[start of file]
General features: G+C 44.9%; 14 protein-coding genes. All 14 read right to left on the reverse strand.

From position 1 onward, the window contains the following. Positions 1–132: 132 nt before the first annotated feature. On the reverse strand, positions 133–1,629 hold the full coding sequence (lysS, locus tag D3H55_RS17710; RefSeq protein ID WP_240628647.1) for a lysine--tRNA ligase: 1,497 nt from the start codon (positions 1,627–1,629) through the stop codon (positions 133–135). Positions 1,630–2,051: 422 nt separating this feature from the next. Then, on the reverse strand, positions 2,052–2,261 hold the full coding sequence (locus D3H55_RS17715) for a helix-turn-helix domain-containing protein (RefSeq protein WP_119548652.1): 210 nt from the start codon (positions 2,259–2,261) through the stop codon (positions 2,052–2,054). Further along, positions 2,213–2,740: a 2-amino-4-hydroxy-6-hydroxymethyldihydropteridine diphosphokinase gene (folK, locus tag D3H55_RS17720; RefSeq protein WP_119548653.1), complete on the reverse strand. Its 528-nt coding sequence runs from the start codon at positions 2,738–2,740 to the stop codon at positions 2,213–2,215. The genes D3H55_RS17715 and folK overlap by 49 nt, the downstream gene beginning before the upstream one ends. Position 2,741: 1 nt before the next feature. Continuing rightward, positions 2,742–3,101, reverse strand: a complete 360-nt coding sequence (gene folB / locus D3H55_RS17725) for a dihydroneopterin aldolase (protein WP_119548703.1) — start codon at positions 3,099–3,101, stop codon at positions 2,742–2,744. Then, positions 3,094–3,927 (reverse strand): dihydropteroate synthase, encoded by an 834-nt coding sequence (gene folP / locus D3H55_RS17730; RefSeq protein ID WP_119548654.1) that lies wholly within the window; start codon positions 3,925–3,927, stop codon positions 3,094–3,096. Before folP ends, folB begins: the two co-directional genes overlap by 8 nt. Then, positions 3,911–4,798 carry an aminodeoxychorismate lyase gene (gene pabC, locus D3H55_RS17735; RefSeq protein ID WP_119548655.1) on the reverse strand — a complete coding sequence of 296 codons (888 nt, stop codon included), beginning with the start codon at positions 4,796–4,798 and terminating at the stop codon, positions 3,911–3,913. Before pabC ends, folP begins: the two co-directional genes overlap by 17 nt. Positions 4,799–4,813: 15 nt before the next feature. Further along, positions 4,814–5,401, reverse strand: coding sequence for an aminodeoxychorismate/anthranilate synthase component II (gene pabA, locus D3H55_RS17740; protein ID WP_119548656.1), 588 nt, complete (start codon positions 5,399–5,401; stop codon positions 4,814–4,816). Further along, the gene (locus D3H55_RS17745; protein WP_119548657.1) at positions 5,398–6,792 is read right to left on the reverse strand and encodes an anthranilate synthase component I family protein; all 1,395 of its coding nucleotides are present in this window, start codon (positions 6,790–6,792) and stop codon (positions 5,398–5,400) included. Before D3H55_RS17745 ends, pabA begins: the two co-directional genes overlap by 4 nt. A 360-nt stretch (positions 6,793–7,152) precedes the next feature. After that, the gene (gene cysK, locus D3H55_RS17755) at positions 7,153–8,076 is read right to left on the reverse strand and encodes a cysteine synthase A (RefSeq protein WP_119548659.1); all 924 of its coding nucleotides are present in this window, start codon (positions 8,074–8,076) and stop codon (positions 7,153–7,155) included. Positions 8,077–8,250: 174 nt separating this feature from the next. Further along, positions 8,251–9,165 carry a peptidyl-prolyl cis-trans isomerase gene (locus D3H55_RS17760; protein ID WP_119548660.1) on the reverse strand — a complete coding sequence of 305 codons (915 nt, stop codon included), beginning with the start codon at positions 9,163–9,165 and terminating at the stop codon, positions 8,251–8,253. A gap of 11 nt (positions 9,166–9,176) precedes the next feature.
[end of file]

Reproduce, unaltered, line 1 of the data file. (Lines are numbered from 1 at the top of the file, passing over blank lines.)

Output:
General features: G+C 44.9%; 14 protein-coding genes. All 14 read right to left on the reverse strand.